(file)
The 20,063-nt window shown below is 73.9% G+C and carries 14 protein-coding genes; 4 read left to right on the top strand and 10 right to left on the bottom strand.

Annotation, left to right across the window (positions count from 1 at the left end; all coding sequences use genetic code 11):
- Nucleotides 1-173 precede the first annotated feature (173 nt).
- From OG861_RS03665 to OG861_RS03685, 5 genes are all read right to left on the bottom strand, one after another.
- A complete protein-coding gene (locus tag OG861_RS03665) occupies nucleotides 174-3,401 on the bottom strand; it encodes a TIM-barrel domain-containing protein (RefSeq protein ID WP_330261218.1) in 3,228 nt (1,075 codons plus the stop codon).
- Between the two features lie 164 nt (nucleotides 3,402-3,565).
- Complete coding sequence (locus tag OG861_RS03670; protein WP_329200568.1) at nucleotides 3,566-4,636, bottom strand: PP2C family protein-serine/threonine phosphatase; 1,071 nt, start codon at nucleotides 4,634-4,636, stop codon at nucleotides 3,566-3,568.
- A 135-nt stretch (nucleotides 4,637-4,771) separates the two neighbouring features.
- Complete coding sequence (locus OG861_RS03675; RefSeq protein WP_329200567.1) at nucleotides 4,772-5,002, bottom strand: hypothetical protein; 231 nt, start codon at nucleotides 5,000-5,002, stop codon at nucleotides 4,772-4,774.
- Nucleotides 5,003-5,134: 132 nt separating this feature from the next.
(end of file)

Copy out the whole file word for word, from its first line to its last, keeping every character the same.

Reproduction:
The 20,063-nt window shown below is 73.9% G+C and carries 14 protein-coding genes; 4 read left to right on the top strand and 10 right to left on the bottom strand.

Annotation, left to right across the window (positions count from 1 at the left end; all coding sequences use genetic code 11):
- Nucleotides 1-173 precede the first annotated feature (173 nt).
- From OG861_RS03665 to OG861_RS03685, 5 genes are all read right to left on the bottom strand, one after another.
- A complete protein-coding gene (locus tag OG861_RS03665) occupies nucleotides 174-3,401 on the bottom strand; it encodes a TIM-barrel domain-containing protein (RefSeq protein ID WP_330261218.1) in 3,228 nt (1,075 codons plus the stop codon).
- Between the two features lie 164 nt (nucleotides 3,402-3,565).
- Complete coding sequence (locus tag OG861_RS03670; protein WP_329200568.1) at nucleotides 3,566-4,636, bottom strand: PP2C family protein-serine/threonine phosphatase; 1,071 nt, start codon at nucleotides 4,634-4,636, stop codon at nucleotides 3,566-3,568.
- A 135-nt stretch (nucleotides 4,637-4,771) separates the two neighbouring features.
- Complete coding sequence (locus OG861_RS03675; RefSeq protein WP_329200567.1) at nucleotides 4,772-5,002, bottom strand: hypothetical protein; 231 nt, start codon at nucleotides 5,000-5,002, stop codon at nucleotides 4,772-4,774.
- Nucleotides 5,003-5,134: 132 nt separating this feature from the next.